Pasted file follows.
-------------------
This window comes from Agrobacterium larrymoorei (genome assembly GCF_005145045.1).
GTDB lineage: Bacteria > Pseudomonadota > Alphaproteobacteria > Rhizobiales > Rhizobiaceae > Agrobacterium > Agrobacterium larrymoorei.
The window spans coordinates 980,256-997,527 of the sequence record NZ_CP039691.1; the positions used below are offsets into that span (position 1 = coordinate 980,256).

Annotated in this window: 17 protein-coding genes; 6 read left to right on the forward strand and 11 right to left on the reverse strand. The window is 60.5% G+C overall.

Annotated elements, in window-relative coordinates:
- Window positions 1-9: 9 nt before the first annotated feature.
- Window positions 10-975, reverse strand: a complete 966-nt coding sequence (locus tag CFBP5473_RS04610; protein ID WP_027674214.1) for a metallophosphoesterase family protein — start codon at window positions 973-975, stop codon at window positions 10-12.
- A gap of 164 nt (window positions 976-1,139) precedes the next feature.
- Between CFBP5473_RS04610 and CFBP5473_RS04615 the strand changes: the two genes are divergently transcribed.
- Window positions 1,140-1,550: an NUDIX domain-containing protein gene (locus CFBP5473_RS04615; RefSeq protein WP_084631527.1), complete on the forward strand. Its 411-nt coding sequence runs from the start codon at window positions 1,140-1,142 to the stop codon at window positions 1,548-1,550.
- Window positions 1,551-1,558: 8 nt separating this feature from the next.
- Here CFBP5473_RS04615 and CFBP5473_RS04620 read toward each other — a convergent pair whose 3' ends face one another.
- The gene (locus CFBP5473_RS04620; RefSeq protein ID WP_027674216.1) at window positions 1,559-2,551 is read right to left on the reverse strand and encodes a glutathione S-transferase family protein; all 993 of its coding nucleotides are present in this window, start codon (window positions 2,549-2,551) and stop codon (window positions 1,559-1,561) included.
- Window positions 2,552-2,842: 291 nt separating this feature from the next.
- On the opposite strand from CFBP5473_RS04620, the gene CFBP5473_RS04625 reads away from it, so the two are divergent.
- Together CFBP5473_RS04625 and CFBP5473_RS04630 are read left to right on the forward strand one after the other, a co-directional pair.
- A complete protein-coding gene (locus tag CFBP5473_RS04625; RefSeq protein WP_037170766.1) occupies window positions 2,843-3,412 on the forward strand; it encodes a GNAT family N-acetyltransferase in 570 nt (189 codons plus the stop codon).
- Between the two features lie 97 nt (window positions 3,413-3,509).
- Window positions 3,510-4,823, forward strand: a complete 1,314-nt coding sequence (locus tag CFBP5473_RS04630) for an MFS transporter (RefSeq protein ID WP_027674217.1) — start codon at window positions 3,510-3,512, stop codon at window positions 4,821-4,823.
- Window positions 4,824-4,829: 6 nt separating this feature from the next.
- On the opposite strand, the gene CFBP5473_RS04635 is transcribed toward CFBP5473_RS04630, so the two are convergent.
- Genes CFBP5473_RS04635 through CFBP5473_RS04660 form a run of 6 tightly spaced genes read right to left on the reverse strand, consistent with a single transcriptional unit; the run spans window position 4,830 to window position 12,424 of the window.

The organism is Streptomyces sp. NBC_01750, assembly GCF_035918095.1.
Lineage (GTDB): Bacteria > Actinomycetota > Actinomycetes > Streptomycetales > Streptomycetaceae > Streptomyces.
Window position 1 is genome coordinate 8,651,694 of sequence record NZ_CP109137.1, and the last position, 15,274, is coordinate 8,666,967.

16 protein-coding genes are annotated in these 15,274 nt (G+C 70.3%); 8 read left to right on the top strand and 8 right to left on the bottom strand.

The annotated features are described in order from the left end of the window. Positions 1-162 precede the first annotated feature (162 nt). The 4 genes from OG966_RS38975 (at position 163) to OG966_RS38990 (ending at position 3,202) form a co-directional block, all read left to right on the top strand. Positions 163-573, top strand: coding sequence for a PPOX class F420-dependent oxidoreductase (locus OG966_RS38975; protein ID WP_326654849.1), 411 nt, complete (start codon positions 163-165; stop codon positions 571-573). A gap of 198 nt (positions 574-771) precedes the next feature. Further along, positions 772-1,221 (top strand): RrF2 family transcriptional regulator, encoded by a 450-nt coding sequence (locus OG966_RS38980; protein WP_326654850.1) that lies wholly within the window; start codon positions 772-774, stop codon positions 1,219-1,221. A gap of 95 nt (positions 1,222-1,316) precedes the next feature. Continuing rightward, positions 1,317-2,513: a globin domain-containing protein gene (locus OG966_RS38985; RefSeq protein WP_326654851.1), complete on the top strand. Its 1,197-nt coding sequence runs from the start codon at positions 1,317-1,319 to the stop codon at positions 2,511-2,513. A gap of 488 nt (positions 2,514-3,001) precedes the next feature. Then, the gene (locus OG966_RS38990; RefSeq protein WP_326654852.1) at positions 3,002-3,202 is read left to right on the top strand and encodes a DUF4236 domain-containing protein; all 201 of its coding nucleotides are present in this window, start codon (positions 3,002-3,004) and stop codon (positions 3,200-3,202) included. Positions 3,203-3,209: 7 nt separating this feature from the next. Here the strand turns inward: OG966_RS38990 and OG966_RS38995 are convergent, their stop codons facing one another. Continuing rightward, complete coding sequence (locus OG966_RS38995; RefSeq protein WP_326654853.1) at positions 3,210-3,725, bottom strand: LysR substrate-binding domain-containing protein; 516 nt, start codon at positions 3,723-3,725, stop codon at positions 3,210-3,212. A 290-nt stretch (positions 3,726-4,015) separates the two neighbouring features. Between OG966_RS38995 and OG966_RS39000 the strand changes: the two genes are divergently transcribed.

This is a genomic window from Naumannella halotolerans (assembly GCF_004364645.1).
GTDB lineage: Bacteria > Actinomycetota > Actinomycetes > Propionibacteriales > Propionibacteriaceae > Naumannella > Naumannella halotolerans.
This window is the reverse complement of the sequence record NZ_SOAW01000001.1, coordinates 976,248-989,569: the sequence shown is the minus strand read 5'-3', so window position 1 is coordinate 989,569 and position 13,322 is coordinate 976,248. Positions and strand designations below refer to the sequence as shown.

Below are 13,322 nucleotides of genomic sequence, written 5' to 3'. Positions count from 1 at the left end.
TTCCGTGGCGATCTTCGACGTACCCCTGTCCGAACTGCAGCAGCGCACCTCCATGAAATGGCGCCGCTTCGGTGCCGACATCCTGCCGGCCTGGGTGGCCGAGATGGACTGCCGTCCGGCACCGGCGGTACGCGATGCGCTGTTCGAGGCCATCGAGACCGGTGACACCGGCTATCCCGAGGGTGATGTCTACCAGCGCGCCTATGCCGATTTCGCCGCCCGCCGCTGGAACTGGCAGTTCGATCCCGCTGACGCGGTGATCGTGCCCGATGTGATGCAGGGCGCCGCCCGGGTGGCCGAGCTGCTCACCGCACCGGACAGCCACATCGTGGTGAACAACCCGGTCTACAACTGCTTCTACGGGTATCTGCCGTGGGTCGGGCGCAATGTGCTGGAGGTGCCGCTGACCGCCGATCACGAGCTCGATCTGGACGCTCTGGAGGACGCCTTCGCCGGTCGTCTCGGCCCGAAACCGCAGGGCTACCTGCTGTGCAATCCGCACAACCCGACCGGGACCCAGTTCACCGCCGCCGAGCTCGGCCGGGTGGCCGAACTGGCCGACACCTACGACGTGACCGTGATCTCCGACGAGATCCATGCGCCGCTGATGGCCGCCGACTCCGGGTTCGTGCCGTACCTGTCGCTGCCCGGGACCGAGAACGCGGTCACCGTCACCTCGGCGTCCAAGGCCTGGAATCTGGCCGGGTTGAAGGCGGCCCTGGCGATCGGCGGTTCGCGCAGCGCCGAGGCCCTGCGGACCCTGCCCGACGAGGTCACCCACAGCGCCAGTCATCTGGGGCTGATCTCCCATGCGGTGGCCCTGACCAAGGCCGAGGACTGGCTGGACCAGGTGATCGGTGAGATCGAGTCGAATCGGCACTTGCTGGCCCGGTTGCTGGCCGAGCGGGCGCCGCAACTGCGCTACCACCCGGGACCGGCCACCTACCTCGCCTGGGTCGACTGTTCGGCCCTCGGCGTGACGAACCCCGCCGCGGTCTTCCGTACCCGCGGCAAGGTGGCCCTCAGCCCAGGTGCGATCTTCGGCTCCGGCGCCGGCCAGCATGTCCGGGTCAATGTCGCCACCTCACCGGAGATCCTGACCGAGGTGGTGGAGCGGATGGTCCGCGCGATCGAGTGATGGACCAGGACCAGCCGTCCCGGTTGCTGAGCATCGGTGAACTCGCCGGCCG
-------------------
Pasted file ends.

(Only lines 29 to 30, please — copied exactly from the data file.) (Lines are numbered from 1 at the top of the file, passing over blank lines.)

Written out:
GTDB lineage: Bacteria > Actinomycetota > Actinomycetes > Propionibacteriales > Propionibacteriaceae > Naumannella > Naumannella halotolerans.
This window is the reverse complement of the sequence record NZ_SOAW01000001.1, coordinates 976,248-989,569: the sequence shown is the minus strand read 5'-3', so window position 1 is coordinate 989,569 and position 13,322 is coordinate 976,248. Positions and strand designations below refer to the sequence as shown.